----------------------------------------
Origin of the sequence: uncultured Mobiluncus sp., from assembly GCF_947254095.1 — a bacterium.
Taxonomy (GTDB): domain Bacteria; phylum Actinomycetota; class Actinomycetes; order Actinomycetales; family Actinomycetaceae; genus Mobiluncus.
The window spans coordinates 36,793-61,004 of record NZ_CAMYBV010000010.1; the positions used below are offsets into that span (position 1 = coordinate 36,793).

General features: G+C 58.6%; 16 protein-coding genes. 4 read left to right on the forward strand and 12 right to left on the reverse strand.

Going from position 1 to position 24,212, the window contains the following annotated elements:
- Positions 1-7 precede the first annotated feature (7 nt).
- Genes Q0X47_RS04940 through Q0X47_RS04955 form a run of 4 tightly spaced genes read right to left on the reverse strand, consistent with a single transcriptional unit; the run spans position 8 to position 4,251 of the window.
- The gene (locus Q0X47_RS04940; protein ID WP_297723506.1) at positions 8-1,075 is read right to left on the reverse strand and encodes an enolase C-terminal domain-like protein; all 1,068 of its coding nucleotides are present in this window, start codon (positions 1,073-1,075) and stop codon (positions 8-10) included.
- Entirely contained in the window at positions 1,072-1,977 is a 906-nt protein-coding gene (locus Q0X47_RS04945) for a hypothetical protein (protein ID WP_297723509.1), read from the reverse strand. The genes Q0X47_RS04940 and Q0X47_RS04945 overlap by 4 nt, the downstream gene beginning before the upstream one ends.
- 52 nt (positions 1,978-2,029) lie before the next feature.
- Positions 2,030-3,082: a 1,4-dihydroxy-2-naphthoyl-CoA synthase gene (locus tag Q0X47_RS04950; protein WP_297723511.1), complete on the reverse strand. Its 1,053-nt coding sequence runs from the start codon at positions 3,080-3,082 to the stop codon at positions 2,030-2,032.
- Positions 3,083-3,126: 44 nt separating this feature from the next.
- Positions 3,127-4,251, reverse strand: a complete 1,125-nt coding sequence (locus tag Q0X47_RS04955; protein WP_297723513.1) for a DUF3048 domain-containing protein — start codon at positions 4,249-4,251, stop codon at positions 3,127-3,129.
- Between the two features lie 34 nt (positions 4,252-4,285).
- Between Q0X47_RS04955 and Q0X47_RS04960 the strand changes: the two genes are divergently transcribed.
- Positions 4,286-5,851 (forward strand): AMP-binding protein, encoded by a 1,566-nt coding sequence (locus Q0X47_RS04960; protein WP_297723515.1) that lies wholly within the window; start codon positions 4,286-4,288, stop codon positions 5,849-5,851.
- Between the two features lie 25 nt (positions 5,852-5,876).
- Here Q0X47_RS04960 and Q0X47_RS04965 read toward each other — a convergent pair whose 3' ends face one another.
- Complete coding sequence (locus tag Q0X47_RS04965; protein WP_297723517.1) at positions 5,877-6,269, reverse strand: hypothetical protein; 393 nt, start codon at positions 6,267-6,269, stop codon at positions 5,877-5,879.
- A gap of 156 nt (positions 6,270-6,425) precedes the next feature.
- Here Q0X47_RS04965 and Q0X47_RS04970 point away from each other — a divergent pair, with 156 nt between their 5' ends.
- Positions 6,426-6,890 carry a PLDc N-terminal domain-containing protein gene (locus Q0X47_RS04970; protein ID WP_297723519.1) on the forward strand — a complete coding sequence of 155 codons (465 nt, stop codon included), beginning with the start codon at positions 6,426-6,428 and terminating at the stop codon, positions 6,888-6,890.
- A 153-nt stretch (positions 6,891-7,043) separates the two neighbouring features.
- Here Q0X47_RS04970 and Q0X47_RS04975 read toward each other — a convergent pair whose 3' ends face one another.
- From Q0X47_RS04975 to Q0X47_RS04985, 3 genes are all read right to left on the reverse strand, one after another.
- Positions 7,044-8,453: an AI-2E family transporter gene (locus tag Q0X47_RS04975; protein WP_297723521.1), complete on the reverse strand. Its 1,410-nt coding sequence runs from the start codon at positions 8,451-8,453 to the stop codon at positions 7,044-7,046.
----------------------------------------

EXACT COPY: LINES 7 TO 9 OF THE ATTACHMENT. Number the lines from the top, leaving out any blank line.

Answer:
- Genes Q0X47_RS04940 through Q0X47_RS04955 form a run of 4 tightly spaced genes read right to left on the reverse strand, consistent with a single transcriptional unit; the run spans position 8 to position 4,251 of the window.
- The gene (locus Q0X47_RS04940; protein ID WP_297723506.1) at positions 8-1,075 is read right to left on the reverse strand and encodes an enolase C-terminal domain-like protein; all 1,068 of its coding nucleotides are present in this window, start codon (positions 1,073-1,075) and stop codon (positions 8-10) included.
- Entirely contained in the window at positions 1,072-1,977 is a 906-nt protein-coding gene (locus Q0X47_RS04945) for a hypothetical protein (protein ID WP_297723509.1), read from the reverse strand. The genes Q0X47_RS04940 and Q0X47_RS04945 overlap by 4 nt, the downstream gene beginning before the upstream one ends.